Silhouettes of Time
by Maya Mitra Das
Inks & Bindings 

"She could not take the deception of living sheltered in the family when the rest of the country was in serious trouble."

This compilation consists of ten short stories plus the five-part title story. Set in various locations in India and the United States, the tales are based on family stories Das heard as a child. She takes readers on a fascinating journey in which characters, faced with trials and tribulations, must rely on inner strength to survive.

Some of the stories concern heart-wrenching episodes of murder in 1940s India. Others are set in northern California and South Carolina. One even tells of the history of the famous university, Padua, in Italy. Some are gritty and sad, while others are whimsical and ethereal. All, however, showcase the author's storytelling talent and fill the reader with emotion. As Janice De Jesus, the author's creative writing teacher, puts it, readers should allow themselves "to be lulled into a dreamscape by Maya's lyrical prose, akin to a beloved lullaby as her words both soothe and entertain you through her characters who are as colorful as the saris worn by the women in her stories and as textural as the artistic and spiritual canvas that is her native India and beyond."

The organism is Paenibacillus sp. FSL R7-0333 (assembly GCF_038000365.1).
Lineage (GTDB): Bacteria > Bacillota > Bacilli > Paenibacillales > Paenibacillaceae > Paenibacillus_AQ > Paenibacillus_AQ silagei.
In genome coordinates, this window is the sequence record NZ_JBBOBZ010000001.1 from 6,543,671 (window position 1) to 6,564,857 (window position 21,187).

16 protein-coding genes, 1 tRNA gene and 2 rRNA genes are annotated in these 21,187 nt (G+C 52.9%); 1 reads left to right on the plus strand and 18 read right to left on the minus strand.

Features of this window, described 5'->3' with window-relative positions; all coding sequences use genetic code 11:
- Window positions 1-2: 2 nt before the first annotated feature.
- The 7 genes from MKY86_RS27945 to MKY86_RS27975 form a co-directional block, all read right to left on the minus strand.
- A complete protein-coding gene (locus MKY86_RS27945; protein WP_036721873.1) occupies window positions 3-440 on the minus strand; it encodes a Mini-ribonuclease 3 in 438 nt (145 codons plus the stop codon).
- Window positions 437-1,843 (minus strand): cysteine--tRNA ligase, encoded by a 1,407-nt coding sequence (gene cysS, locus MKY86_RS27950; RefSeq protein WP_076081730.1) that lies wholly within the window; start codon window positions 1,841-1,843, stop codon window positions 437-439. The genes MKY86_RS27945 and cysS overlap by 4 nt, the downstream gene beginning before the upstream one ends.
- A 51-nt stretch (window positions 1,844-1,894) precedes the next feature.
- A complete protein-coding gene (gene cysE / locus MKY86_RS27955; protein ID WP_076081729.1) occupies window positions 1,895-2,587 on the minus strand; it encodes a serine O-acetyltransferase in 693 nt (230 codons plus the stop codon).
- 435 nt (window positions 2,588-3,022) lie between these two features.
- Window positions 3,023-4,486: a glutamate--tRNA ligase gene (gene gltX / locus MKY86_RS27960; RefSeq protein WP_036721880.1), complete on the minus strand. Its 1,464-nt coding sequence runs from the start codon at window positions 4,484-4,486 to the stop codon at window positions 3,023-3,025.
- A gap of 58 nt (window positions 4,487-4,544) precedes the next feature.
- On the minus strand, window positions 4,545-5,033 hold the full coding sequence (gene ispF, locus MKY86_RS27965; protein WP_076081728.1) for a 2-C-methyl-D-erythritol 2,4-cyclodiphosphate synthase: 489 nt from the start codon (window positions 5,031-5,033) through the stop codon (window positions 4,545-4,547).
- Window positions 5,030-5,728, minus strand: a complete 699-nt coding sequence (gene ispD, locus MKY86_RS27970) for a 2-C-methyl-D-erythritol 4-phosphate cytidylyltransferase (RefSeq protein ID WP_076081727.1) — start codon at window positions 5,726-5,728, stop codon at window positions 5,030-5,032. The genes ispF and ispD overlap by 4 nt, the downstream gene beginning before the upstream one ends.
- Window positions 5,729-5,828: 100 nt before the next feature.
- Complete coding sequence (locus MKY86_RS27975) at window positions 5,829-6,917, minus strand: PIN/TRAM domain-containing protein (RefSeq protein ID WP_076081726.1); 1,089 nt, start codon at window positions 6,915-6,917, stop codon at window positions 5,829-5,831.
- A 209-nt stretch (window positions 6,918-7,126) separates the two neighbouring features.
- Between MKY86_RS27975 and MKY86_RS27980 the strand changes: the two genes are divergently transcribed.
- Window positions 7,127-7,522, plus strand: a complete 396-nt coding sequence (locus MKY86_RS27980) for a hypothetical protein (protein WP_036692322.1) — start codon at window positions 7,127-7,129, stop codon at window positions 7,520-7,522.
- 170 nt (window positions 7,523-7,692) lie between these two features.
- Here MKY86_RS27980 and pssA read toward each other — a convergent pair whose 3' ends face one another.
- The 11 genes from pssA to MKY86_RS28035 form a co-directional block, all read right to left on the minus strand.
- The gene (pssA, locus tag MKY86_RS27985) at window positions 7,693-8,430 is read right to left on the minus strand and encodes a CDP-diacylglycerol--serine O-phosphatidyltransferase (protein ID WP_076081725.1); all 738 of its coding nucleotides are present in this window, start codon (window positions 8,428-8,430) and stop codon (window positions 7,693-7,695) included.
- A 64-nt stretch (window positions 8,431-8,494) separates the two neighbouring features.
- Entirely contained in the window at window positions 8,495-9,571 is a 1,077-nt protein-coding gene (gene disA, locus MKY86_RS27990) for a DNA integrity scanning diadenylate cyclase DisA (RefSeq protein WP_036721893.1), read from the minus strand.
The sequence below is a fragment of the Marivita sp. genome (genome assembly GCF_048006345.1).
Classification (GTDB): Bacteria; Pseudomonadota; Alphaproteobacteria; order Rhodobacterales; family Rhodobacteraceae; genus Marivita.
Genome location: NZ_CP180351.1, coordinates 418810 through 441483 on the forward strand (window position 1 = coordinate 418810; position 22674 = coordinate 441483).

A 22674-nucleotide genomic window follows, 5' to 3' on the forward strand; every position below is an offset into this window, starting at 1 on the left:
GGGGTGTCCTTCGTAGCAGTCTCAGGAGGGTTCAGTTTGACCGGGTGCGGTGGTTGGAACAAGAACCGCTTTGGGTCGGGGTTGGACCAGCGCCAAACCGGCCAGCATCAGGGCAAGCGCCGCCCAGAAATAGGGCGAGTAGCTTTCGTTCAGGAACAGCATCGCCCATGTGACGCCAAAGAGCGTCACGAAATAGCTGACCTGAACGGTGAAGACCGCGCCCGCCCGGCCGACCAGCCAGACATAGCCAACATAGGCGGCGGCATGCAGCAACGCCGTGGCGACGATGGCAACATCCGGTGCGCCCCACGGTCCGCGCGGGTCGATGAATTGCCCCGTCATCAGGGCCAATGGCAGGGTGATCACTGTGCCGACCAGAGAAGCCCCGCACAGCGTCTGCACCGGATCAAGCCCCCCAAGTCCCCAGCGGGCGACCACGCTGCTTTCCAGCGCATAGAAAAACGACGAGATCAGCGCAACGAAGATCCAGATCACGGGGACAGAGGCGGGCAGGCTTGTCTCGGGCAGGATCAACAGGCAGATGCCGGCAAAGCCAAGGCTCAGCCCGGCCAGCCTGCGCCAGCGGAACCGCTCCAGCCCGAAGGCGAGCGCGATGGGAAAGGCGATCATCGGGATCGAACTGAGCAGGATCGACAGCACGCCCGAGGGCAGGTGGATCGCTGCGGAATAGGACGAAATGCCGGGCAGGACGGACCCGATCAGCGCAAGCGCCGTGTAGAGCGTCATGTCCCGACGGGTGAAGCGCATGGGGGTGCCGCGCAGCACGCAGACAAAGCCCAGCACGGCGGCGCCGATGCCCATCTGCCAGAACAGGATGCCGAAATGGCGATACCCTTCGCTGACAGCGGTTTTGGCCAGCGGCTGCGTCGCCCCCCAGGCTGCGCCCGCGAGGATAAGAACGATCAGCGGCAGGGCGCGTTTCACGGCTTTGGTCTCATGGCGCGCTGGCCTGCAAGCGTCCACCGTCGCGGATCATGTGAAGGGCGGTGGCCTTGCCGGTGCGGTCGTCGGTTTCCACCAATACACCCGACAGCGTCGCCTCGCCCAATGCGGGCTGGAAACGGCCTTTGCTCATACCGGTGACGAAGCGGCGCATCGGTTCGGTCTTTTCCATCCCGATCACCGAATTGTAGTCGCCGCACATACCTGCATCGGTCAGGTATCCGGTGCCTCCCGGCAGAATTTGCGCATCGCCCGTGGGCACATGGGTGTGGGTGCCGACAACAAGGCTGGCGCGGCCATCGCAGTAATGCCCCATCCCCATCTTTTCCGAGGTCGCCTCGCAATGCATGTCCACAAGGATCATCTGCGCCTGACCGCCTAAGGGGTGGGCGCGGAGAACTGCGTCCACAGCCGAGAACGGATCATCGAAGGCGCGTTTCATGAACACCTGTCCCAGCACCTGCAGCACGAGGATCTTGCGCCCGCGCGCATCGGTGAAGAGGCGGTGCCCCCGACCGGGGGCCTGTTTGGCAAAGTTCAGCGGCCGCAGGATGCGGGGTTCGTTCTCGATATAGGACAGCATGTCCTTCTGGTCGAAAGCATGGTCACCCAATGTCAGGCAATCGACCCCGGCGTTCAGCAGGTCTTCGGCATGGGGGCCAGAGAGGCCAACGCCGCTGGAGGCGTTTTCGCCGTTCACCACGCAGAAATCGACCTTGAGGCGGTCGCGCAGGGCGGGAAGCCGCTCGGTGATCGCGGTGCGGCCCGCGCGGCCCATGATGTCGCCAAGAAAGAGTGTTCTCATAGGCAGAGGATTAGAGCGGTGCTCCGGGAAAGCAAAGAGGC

The book's first story sets the pace for what one will encounter within this work. "Manjari and the Ballad of Peace" tells of a college history teacher living near Kolkata, India, who is described as having "a mysterious air about her—not quite reserved, but guarded somehow." During a thunderstorm, Manjari is taken back to the time of her youth when she lived in a small, peaceful village with her parents. In 1946, their quiet life is shattered when her father tells her, "You must know that there's religious unrest between Hindus and Muslims and it's escalating." Years of peaceful coexistence have given way to anger. "The people are so angry at each other that they are destroying and looting things from the people who are not of the same religious belief as they are." What follows is the harrowing tale of a family caught in the crossfire of civil and religious unrest. It is a shocking and sad story of Manjari's kidnapping, her forced life as a servant, her dramatic rescue, and her eventual arrival at Mahatma Gandhi's Peace Camp. Other stories tell of India's political and cultural history, offering an intriguing look at the country just before its independence from the British.

This is an intriguing compilation of stories that are sometimes delightful and, at other times, disturbing. Each story is unique, with genres such as magical realism finding their way into several tales. One is struck by the intensity of the struggle during the religious unrest in India in the mid-Twentieth Century, as well as the child-like wonder of characters such as the protagonist of "A Tale Before Halloween," who explains to her neighbor about the celebration of Bhut Chaturdashi, an Indian holiday that is similar to Halloween. The vast array of genres within this collection makes for a riveting read that will not only entertain but also educate. The author is a gifted storyteller who draws upon her family's history and her own love of words to create a fascinating and varied selection. The stories within this work take the reader on an emotional rollercoaster not soon forgotten.

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